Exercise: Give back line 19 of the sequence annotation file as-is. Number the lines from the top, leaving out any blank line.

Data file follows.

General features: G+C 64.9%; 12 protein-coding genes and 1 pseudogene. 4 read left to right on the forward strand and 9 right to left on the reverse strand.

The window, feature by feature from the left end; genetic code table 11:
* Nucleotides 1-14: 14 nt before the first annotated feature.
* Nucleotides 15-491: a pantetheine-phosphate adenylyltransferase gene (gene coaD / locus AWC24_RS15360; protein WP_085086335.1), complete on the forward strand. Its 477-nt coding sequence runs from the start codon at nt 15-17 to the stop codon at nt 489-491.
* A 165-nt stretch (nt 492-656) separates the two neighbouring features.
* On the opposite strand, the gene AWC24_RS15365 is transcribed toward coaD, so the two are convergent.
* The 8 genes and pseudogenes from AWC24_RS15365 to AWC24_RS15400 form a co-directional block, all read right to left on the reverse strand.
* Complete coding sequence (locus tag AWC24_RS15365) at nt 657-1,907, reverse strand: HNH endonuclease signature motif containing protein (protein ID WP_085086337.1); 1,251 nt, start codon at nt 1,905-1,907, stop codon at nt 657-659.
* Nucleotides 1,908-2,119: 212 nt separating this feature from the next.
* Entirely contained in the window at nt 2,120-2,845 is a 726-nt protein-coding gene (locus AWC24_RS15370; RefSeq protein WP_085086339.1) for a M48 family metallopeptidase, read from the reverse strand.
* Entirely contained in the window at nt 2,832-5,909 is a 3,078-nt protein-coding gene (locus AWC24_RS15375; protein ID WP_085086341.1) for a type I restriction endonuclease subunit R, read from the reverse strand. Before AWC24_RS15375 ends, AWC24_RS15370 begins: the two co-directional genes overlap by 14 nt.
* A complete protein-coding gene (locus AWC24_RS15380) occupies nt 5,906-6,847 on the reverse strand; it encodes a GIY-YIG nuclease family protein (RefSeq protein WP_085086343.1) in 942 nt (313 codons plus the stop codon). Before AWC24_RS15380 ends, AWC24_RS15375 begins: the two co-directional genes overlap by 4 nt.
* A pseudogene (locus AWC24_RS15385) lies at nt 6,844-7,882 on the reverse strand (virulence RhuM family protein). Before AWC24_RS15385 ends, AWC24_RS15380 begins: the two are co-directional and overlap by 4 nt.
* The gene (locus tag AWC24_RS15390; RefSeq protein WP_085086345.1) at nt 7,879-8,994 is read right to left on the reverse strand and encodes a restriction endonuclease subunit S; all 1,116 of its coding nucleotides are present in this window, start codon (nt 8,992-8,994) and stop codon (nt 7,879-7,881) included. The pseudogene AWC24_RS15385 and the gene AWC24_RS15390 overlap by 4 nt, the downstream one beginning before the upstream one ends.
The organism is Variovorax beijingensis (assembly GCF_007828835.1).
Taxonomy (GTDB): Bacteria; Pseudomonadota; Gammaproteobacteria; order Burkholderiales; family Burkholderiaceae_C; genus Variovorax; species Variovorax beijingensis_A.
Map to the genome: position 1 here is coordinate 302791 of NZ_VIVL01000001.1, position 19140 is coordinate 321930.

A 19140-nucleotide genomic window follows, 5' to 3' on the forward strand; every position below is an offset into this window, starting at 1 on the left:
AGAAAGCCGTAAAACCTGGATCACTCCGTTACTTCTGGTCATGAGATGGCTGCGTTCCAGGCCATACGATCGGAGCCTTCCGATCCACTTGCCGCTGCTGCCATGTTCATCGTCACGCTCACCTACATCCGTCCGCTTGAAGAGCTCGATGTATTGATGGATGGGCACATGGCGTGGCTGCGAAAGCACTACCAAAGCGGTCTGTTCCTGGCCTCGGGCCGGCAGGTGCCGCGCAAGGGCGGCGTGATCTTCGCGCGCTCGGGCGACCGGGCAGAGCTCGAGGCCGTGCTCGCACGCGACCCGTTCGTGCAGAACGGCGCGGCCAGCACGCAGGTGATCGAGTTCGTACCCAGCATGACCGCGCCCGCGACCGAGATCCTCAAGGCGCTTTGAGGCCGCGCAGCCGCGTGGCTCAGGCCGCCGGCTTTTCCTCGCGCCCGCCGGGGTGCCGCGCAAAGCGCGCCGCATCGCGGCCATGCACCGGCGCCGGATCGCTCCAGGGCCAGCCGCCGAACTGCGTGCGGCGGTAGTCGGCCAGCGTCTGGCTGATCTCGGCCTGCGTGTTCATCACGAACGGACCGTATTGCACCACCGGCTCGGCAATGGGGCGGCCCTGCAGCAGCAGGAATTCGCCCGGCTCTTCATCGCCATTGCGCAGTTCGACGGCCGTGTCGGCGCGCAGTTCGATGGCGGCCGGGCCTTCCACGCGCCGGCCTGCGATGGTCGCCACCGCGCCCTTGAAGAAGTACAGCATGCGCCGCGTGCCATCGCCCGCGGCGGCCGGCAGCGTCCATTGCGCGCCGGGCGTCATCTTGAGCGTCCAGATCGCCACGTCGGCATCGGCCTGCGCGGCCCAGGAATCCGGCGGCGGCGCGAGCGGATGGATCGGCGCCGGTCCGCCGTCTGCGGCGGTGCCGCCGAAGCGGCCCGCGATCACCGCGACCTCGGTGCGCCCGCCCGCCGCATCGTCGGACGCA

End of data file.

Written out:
AGAAAGCCGTAAAACCTGGATCACTCCGTTACTTCTGGTCATGAGATGGCTGCGTTCCAGGCCATACGATCGGAGCCTTCCGATCCACTTGCCGCTGCTGCCATGTTCATCGTCACGCTCACCTACATCCGTCCGCTTGAAGAGCTCGATGTATTGATGGATGGGCACATGGCGTGGCTGCGAAAGCACTACCAAAGCGGTCTGTTCCTGGCCTCGGGCCGGCAGGTGCCGCGCAAGGGCGGCGTGATCTTCGCGCGCTCGGGCGACCGGGCAGAGCTCGAGGCCGTGCTCGCACGCGACCCGTTCGTGCAGAACGGCGCGGCCAGCACGCAGGTGATCGAGTTCGTACCCAGCATGACCGCGCCCGCGACCGAGATCCTCAAGGCGCTTTGAGGCCGCGCAGCCGCGTGGCTCAGGCCGCCGGCTTTTCCTCGCGCCCGCCGGGGTGCCGCGCAAAGCGCGCCGCATCGCGGCCATGCACCGGCGCCGGATCGCTCCAGGGCCAGCCGCCGAACTGCGTGCGGCGGTAGTCGGCCAGCGTCTGGCTGATCTCGGCCTGCGTGTTCATCACGAACGGACCGTATTGCACCACCGGCTCGGCAATGGGGCGGCCCTGCAGCAGCAGGAATTCGCCCGGCTCTTCATCGCCATTGCGCAGTTCGACGGCCGTGTCGGCGCGCAGTTCGATGGCGGCCGGGCCTTCCACGCGCCGGCCTGCGATGGTCGCCACCGCGCCCTTGAAGAAGTACAGCATGCGCCGCGTGCCATCGCCCGCGGCGGCCGGCAGCGTCCATTGCGCGCCGGGCGTCATCTTGAGCGTCCAGATCGCCACGTCGGCATCGGCCTGCGCGGCCCAGGAATCCGGCGGCGGCGCGAGCGGATGGATCGGCGCCGGTCCGCCGTCTGCGGCGGTGCCGCCGAAGCGGCCCGCGATCACCGCGACCTCGGTGCGCCCGCCCGCCGCATCGTCGGACGCA